I could go on much longer with the examples but I think I made my basic point. It can be shortsighted not to do some things or do them for reasons that may not make sense to others. Maybe by splitting the table into five $20.00 sales seems like more business but unless they gat a kick for traffic in the unit the only thing Management can hope is it may pay in repeat business. It may or may not. There have been places people go to eat as a group that they would not normally go to for other reasons.

I’m not saying your opinion is wrong but it may be based on some wrong assumptions.


Living hard will take its toll...

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I agree with everything you say. Every business has its risks and costs. Every business has a series of things it needs to do to keep customers.

This is one of them.

Bruce

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The additional credit card discount is so insignificant that I highly doubt that management gives a dang if the tab is put on 1 or 20 credit cards. The problem lies with the servers who are often pressed for time and/or just plain lazy, and the credit card companies' lousy system.

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The additional credit card discount is so insignificant that I highly doubt that management gives a dang if the tab is put on 1 or 20 credit cards.  The problem lies with the servers who are often pressed for time and/or just plain lazy, and the credit card companies' lousy system.

i do love when a voice of reason shows its face. thanks dude. :smile:

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Aside from the annoyance and extra burden to the wait staff, I prefer this choice. First it eliminates the bickering regarding who had what, it allows individuals to tip as they see fit and it also delineates the "I only had one beer and you had three" inequalities. If two people out for dinner had basically same order splitting the tab in half is not an issue, but if one diner opts for a "value" menu choice and the other, a high-priced entre, with additional add-ons and wine pairings, the 50/50 split is no longer equalible. Additionally the tipping issue raises its head. Some people have a fairly in-grained philosophy regarding appropriate tipping levels and separate checks allows the freedom of expression of this philosophy without conflict.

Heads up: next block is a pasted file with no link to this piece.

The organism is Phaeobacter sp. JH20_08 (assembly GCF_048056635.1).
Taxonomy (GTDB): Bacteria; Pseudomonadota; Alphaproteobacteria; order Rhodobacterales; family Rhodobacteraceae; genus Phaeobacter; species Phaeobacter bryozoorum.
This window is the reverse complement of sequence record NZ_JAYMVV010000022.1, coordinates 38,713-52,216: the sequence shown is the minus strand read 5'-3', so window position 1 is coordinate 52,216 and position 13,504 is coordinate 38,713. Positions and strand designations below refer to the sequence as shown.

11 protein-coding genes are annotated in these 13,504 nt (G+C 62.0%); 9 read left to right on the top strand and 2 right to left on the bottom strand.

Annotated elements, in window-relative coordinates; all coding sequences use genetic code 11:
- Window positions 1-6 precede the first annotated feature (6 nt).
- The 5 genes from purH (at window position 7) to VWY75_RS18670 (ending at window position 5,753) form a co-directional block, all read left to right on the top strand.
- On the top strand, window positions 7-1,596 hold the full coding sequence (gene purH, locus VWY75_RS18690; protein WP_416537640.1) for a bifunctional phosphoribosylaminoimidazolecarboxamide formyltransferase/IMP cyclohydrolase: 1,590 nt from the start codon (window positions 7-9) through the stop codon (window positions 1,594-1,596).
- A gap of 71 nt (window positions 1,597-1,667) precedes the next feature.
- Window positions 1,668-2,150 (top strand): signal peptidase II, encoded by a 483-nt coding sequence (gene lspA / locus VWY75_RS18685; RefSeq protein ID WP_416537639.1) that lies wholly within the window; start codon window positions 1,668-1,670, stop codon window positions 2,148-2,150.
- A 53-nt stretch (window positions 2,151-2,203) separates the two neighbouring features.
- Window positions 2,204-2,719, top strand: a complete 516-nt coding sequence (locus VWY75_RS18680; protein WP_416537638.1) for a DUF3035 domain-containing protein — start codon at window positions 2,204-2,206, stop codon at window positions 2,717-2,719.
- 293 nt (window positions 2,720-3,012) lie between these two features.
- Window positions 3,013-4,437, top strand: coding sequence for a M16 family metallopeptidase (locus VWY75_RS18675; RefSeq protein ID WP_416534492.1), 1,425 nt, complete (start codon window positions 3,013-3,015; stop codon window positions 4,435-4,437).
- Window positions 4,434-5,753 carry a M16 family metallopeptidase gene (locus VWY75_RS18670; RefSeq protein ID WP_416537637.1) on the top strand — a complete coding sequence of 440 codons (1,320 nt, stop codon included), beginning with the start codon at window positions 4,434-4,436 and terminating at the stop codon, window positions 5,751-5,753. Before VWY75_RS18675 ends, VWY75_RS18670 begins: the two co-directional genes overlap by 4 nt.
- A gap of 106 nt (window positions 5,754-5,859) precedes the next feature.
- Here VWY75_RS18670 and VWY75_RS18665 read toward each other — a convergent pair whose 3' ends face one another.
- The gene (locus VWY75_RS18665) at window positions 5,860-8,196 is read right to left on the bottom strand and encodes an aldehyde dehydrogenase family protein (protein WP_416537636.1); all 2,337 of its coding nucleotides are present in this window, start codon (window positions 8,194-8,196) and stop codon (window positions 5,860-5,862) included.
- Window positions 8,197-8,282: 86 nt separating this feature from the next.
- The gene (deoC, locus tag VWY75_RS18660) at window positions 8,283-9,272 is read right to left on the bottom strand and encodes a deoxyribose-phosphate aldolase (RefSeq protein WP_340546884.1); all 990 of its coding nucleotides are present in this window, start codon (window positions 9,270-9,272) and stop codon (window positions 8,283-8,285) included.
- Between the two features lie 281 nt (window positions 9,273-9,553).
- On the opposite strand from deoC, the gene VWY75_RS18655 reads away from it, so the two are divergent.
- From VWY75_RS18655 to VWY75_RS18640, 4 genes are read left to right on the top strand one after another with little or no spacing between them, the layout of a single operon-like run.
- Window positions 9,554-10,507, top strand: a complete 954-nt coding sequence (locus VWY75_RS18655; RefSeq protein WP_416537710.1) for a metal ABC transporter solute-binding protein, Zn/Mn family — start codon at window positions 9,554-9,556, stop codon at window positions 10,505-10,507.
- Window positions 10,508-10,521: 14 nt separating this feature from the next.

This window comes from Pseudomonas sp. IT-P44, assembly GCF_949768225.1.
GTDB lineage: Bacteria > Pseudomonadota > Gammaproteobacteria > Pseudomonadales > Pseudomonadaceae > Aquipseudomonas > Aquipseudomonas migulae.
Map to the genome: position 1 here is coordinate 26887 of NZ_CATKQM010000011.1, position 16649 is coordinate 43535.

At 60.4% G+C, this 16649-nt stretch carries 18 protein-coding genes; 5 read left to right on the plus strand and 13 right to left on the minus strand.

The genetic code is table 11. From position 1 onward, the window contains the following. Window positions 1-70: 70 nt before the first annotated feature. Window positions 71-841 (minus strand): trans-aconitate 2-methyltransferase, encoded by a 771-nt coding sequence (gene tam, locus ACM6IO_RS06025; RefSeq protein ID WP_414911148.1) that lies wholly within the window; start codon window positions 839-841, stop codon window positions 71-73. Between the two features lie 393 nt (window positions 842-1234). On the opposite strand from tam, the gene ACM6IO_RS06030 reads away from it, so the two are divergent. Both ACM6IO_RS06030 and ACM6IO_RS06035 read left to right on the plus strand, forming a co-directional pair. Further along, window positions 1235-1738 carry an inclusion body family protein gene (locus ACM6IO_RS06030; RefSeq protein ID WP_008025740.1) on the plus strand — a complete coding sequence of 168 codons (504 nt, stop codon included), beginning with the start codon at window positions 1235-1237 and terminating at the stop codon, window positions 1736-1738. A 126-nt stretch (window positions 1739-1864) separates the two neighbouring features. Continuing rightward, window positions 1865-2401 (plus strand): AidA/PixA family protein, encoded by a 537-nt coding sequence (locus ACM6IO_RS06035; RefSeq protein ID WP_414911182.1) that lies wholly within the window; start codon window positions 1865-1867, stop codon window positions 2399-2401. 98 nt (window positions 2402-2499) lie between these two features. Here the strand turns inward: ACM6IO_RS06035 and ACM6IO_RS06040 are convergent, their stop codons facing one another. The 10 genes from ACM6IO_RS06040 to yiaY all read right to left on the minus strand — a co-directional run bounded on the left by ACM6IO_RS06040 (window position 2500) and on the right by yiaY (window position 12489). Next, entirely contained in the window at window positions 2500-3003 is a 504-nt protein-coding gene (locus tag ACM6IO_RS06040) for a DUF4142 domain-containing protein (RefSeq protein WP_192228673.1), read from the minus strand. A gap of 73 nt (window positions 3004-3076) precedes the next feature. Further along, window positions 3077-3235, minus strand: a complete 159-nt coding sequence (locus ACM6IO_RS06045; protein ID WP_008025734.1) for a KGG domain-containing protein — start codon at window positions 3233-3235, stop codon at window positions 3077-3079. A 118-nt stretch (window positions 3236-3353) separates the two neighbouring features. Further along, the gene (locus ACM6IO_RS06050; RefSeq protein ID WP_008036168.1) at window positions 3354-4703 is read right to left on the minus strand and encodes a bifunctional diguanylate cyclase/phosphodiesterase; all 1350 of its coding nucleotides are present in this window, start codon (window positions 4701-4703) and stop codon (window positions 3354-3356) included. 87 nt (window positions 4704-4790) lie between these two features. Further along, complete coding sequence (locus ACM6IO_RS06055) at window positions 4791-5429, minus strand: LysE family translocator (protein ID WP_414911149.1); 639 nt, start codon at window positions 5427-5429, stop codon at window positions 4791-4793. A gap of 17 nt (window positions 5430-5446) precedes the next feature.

How often does this choice become your choice because of the scenarios mentioned above or do your thoughts revolve around how your choice is perceived by your dinner companions?

p

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True Story:

I was brand new to my job and was sent with a group of other employees to a site visit for the entire workday, about three hours' drive away.  On the way back  we stopped for dinner at a nice steak restaurant.  I was young and on a tight budget, so when we ordered, I opted for the cheapest thing on the menu, a chopped sirloin burger and a glass of tap water.  Others in the group were ordering filet mignons, a few ordered wine.  When the check came, the supervisor simply divided the tab by the number of us at the table, regardless of who ate what.  

 

The next time field trip, when we stopped at the same place I ordered the filet mignon and one of their fanciest desserts.  When the check came, this supervisor (a different supervisor) whipped out his calculator and gave everyone their exact tab based on what they had ordered.  

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We almost always ask for separate checks and rarely are refused.  Generally it is two or three couples in our group.  If a restaurant refuses (rarely) to do separate checks we won't go back there with a group as I feel with modern restaurant software, there is no reason to deny separate checks. 

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We almost always ask for separate checks and rarely are refused.  Generally it is two or three couples in our group.  If a restaurant refuses (rarely) to do separate checks we won't go back there with a group as I feel with modern restaurant software, there is no reason to deny separate checks. 

 

I agree, unless it is a small Mom & Pop type place that is presenting hand written checks, if you see any sort of touch screen type of computer system you should have absolutely no problem getting separate checks.  Ideally servers will have entered each order and assigned the guest s a number and they will have multiple options to break down the check, which are automatically loaded into the computer - split it evenly any number of ways (2, 3, 4, etc) or by guest.  But even if they haven't assigned the items by guest they should be able to break them up pretty easily.  The other thing friends and I do in a group is divvy it up ourselves and write at the top of the check how much to go on each card.  We especially do this if we say two people shared one dish or something funky like that, or if we are splitting cash and charge.

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Separate checks are pretty rare among the New Yorkers I know… in fact I can't remember the last time I was in a party that requested them.